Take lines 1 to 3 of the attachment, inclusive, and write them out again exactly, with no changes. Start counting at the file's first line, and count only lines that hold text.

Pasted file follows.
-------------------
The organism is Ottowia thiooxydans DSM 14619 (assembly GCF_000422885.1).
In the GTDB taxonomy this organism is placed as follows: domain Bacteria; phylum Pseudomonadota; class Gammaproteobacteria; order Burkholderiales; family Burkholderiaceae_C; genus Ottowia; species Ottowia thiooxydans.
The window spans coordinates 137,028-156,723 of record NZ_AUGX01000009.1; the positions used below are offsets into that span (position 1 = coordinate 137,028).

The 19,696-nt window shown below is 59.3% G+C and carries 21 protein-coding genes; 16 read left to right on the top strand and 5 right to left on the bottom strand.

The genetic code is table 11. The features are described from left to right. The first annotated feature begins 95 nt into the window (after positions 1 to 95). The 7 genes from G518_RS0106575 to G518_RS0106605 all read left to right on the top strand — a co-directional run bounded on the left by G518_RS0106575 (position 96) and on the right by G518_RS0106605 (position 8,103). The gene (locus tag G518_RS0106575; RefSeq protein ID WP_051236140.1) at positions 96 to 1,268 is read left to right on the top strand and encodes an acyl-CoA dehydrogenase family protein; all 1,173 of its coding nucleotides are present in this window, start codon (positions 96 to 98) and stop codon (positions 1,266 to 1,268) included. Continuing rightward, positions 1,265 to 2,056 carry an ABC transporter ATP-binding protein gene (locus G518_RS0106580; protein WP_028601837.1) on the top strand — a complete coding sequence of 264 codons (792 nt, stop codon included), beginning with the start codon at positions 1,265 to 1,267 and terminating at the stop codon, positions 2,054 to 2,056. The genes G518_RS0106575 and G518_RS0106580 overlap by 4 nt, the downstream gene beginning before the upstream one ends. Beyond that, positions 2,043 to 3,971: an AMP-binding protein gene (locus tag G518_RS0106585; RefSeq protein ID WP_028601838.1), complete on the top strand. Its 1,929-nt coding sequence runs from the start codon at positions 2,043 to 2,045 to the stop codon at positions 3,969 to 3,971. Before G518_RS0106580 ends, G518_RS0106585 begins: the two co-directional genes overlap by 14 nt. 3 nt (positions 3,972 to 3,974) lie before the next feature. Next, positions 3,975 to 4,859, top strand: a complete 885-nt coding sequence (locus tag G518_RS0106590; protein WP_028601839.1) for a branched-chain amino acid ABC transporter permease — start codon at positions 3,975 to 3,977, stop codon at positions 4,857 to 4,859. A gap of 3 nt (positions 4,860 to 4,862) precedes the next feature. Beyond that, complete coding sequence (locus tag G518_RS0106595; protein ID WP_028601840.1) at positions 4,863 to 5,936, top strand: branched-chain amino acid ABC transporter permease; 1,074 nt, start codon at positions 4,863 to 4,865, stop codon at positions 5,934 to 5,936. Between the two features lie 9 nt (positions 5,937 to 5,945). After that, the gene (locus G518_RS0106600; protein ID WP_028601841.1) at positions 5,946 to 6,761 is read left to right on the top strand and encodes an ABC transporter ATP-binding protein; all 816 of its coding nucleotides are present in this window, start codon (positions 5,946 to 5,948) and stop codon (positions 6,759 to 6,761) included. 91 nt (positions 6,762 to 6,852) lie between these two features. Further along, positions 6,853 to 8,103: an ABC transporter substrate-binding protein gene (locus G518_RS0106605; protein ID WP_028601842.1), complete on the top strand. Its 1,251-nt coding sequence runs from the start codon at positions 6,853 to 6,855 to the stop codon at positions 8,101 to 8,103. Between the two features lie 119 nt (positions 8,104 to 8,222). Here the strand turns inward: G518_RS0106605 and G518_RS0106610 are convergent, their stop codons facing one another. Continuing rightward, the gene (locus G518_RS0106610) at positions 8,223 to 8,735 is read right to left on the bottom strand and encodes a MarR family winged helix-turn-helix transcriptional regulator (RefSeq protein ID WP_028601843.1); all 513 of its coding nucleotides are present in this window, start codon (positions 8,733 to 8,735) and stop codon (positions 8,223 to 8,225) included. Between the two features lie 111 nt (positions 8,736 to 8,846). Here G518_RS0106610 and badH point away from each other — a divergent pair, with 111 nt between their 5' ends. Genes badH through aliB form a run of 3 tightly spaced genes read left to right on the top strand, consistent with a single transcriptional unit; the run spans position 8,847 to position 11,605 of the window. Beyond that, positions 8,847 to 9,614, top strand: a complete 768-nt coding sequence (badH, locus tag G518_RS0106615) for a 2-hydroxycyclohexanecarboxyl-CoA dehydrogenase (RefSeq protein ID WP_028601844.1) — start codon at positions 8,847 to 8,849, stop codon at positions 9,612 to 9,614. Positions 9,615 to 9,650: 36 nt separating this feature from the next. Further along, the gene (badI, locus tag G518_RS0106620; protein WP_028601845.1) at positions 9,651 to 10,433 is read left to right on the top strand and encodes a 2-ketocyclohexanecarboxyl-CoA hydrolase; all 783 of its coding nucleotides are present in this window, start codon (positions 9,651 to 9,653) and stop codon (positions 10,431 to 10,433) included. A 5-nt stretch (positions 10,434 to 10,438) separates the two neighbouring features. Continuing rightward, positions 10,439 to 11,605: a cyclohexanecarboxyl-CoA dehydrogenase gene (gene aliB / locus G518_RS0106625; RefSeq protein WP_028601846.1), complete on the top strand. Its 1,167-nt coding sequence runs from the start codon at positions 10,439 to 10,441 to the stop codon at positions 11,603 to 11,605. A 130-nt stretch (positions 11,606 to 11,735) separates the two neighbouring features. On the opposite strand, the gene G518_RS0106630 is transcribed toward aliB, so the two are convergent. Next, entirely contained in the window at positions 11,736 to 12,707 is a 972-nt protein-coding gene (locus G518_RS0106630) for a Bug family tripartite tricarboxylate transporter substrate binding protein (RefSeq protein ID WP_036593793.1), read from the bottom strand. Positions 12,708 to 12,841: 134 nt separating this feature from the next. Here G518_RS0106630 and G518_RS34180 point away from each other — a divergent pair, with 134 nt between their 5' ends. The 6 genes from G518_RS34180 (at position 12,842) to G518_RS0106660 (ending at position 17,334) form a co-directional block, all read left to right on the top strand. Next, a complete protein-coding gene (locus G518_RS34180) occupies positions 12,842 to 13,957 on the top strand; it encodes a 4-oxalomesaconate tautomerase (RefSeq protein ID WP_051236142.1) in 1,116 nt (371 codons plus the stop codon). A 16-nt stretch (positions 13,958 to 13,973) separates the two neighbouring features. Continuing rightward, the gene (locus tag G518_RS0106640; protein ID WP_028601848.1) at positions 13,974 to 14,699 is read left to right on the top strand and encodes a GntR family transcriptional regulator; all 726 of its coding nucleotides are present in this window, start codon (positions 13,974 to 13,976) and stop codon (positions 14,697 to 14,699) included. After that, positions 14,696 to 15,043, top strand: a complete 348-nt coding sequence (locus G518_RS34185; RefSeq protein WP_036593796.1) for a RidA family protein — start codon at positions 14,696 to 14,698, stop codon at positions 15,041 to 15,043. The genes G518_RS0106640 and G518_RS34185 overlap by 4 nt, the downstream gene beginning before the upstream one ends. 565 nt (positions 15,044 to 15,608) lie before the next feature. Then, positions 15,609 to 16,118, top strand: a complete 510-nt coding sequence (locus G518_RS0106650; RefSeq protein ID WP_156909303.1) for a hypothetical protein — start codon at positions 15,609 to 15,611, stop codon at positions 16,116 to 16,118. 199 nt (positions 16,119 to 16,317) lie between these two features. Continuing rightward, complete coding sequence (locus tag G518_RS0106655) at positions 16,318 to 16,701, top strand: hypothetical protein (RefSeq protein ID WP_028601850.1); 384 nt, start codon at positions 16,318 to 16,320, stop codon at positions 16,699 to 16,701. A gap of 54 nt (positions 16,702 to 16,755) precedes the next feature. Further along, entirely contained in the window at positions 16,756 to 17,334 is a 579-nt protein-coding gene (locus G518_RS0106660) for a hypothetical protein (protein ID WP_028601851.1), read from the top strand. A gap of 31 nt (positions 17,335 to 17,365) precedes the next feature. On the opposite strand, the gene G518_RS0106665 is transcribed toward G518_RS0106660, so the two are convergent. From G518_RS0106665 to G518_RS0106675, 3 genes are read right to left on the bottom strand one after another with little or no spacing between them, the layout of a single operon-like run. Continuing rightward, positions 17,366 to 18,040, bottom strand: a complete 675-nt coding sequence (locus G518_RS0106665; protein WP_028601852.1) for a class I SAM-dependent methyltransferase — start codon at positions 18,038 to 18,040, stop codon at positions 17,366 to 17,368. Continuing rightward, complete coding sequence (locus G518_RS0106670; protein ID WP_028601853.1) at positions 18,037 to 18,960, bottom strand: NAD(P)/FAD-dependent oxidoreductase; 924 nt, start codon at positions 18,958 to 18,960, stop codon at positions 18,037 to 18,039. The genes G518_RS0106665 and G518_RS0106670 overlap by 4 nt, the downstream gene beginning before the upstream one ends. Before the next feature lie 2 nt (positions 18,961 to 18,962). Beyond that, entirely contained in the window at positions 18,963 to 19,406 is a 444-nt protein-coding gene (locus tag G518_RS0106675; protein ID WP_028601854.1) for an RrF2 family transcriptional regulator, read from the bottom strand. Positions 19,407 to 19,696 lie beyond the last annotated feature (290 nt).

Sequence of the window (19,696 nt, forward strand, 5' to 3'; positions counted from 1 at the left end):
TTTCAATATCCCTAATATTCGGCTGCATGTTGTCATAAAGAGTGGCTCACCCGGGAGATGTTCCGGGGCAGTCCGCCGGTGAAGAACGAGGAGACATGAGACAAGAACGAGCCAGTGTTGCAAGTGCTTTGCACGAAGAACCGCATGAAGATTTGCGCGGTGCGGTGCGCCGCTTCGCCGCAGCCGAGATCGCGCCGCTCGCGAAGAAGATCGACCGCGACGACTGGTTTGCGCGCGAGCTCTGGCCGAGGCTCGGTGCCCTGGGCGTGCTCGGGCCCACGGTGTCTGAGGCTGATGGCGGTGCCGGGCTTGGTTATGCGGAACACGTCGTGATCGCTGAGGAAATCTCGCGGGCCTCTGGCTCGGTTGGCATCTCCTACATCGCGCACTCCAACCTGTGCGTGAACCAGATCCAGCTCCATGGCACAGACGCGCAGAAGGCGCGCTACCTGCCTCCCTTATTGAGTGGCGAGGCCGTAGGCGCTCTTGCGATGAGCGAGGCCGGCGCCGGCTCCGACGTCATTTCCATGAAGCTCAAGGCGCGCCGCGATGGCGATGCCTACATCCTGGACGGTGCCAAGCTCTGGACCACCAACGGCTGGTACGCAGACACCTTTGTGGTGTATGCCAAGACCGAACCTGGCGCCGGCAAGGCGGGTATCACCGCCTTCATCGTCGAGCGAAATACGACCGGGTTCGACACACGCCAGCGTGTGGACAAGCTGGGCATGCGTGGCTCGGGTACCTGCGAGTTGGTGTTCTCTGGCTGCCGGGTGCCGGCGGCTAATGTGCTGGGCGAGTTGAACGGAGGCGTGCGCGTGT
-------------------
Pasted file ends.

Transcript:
The organism is Ottowia thiooxydans DSM 14619 (assembly GCF_000422885.1).
In the GTDB taxonomy this organism is placed as follows: domain Bacteria; phylum Pseudomonadota; class Gammaproteobacteria; order Burkholderiales; family Burkholderiaceae_C; genus Ottowia; species Ottowia thiooxydans.
The window spans coordinates 137,028-156,723 of record NZ_AUGX01000009.1; the positions used below are offsets into that span (position 1 = coordinate 137,028).